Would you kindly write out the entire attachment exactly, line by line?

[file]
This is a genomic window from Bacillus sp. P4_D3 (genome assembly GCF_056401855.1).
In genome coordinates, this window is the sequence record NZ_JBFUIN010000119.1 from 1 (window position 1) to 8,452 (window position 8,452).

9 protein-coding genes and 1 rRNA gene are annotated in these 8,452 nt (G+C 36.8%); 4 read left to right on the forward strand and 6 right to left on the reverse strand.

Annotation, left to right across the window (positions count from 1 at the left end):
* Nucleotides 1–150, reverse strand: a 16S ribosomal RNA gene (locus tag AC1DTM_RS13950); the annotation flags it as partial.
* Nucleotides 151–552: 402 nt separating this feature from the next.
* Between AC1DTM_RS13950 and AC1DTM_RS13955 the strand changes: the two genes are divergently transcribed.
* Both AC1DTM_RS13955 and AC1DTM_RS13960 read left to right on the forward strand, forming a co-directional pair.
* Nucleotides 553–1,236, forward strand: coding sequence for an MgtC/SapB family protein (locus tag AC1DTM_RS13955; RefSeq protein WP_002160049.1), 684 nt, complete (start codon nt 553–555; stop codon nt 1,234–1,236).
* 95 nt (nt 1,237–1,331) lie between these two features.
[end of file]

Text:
This is a genomic window from Bacillus sp. P4_D3 (genome assembly GCF_056401855.1).
In genome coordinates, this window is the sequence record NZ_JBFUIN010000119.1 from 1 (window position 1) to 8,452 (window position 8,452).

9 protein-coding genes and 1 rRNA gene are annotated in these 8,452 nt (G+C 36.8%); 4 read left to right on the forward strand and 6 right to left on the reverse strand.

Annotation, left to right across the window (positions count from 1 at the left end):
* Nucleotides 1–150, reverse strand: a 16S ribosomal RNA gene (locus tag AC1DTM_RS13950); the annotation flags it as partial.
* Nucleotides 151–552: 402 nt separating this feature from the next.
* Between AC1DTM_RS13950 and AC1DTM_RS13955 the strand changes: the two genes are divergently transcribed.
* Both AC1DTM_RS13955 and AC1DTM_RS13960 read left to right on the forward strand, forming a co-directional pair.
* Nucleotides 553–1,236, forward strand: coding sequence for an MgtC/SapB family protein (locus tag AC1DTM_RS13955; RefSeq protein WP_002160049.1), 684 nt, complete (start codon nt 553–555; stop codon nt 1,234–1,236).
* 95 nt (nt 1,237–1,331) lie between these two features.